Third, I am a rationalist. I believe the evidence on which The Spear stands is valid. And I cannot wish it away. Agree with it or not and irrespective of the veracity of any accompanying argument, Jacob Zuma’s presidency has, in fact, been largely defined by his various sexual proclivities. To attack the author of that point, to evoke sensitivity, to interrogate motive at the expense of reason is to set up the ultimate Straw Man. In order to counter the opinion The Spear represents, one has to counter the evidence on which it is based. I have seen no such counter-argument proffered – yet several in support of it. Indeed, I believe such evidence cannot be presented; for, as I say, the painting is ambiguous, it passes no judgement on whether or not the focus on this aspect of Zuma’s presidency was justified or not. That judgement lies in the interpreting of it and that too is a choice. The painting merely notes that this focus has been defining. And of that there can be no doubt. Ironically, if anything, the painting’s influence alone proves the point. It has, through its infamy, justified its purpose. Those who disagree are welcome to present evidence to that effect. The court of public opinion and history will decide on its merits.
Fourth, I respect the Office of the President. That Office is an institution – an abstraction. It is incapable of emotion or hurt. It represents a set of ideals towards which the incumbent should aspire. The incumbent does not, on assuming Office, assume with it the values, principles and ideals it symbolizes. At best they can strive to uphold them. Hence the question: ‘Is this person fit to be President?’ Our President has demonstrated quite the opposite. By failing to protect and promote the principles his Office demands of him, acting instead deliberately to subvert them, it is he who has disrespected this Office and, with it, the South African constitution. In turn, he has violated his pact with the people. The Spear has come to represent a great damage that has been done to the Office of the President – our Office, for it belongs to the people of South Africa, not Jacob Zuma. The conflation of these two things has seen that institution dragged down in the public mind, from the idealistic heights at which it was once imagined, deep into the mud within which its current representative wallows. The painting should stay up as a reminder of the ideals for which the Office of the President stands and the failure of its incumbent to protect them.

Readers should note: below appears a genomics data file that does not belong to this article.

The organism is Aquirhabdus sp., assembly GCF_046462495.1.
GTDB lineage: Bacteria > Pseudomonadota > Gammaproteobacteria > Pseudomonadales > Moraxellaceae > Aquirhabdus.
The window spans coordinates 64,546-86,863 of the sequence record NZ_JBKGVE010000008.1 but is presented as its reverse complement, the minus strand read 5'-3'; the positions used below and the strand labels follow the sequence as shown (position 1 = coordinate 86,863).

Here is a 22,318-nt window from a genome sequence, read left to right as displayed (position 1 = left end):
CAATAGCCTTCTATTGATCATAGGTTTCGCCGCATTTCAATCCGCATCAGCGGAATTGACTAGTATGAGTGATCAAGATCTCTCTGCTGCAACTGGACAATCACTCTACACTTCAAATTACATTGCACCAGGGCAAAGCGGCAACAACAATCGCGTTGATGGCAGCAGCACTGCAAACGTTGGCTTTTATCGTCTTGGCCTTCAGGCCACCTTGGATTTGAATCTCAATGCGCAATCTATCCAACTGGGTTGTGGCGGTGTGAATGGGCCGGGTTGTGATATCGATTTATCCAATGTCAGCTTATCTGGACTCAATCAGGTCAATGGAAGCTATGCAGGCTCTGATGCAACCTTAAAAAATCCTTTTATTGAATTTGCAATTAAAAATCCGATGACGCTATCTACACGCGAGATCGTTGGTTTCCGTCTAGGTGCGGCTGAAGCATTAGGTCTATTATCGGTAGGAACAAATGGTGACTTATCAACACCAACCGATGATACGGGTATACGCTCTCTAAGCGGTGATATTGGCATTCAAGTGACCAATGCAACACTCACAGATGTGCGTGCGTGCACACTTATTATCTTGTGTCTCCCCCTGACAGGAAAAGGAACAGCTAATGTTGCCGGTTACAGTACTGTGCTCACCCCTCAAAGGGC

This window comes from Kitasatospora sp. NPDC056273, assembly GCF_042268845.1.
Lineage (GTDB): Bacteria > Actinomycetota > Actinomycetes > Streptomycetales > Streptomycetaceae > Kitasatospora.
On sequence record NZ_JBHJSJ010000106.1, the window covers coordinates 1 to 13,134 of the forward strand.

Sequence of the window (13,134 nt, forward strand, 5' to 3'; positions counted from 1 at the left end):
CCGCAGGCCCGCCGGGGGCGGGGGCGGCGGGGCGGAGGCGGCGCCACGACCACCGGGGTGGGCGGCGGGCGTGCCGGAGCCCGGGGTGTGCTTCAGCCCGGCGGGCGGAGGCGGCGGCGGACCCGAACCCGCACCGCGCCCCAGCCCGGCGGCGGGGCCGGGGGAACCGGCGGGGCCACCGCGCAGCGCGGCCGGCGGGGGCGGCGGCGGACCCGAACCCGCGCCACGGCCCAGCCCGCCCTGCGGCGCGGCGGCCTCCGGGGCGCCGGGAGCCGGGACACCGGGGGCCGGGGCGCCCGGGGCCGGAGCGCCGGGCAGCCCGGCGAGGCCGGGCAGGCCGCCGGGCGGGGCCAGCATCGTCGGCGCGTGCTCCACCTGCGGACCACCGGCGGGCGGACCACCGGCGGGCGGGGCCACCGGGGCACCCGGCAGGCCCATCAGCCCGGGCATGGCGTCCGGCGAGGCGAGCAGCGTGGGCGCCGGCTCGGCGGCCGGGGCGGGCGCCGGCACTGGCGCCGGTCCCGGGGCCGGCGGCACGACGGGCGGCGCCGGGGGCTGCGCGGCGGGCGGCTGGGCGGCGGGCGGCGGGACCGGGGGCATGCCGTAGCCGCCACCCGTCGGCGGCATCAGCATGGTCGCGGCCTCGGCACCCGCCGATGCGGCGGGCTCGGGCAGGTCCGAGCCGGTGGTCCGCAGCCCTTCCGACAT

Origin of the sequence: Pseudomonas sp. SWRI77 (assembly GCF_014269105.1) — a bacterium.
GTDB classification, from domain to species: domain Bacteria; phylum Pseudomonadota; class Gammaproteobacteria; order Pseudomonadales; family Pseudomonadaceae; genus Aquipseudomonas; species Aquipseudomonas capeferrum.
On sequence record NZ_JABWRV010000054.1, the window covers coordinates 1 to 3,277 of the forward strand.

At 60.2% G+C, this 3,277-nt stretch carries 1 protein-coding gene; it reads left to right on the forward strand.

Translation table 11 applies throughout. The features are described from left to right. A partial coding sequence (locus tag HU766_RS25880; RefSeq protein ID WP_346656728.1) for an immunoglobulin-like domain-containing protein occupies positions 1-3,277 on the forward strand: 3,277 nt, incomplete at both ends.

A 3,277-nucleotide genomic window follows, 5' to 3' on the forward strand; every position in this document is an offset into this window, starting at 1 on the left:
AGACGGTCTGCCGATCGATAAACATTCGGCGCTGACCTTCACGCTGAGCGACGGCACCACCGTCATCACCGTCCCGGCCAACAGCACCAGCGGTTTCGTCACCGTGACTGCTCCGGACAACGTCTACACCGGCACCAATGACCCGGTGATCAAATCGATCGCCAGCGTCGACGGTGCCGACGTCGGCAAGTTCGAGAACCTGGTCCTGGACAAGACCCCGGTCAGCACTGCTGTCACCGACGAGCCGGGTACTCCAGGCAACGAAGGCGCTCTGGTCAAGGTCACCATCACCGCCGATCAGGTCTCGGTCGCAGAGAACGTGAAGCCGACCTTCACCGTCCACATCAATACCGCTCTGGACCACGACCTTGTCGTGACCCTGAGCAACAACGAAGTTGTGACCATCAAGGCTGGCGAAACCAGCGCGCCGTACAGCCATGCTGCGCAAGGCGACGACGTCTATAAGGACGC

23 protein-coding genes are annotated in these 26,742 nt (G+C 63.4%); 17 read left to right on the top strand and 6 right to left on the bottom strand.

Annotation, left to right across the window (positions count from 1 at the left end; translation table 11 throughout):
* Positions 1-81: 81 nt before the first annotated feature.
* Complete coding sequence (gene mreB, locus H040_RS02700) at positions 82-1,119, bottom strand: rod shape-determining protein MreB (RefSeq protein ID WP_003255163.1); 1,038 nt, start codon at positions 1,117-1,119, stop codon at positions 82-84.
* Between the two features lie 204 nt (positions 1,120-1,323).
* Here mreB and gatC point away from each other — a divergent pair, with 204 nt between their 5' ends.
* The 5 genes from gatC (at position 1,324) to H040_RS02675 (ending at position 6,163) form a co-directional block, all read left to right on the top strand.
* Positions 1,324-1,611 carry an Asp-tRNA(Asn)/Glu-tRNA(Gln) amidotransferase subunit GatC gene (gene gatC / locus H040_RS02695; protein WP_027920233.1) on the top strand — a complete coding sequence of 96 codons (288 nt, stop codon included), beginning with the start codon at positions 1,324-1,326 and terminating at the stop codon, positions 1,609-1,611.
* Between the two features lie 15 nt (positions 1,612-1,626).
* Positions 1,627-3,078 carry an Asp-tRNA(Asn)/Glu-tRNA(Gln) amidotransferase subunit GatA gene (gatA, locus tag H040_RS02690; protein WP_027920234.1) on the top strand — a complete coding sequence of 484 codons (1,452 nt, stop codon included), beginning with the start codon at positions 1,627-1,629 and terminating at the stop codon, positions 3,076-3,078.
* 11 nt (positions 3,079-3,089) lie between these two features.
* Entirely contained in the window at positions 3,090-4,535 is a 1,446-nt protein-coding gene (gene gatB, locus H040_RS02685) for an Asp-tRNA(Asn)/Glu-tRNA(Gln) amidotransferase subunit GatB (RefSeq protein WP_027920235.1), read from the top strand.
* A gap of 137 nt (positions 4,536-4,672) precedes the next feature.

Fifth, I understand dignity is determined by other people and whether or not one has it, dependent on their behaviour, as seen in through the eyes of others. It is for this reason someone in deep and fundamental distress might appear none-the-less dignified. Everyone has the right to protection from those things that might impose on them some circumstance which causes them to act in an undignified manner. But once those rights are secured, the individual concerned is solely responsible for upholding their own dignity. If anyone in South Africa enjoys the full effect of those rights, it is the president. In truth he enjoys an environment with special protection. What he has done with those rights is quite another matter. The painting in question has no impact on the president’s behaviour. His actions are his own, undertaken with the full protection of the constitution, and for them he must take responsibility. Ironically, it is his response to the painting that has devalued his dignity in the eyes of thousands. His behaviour in this regard is the sole cause behind any damage his reputation might have suffered.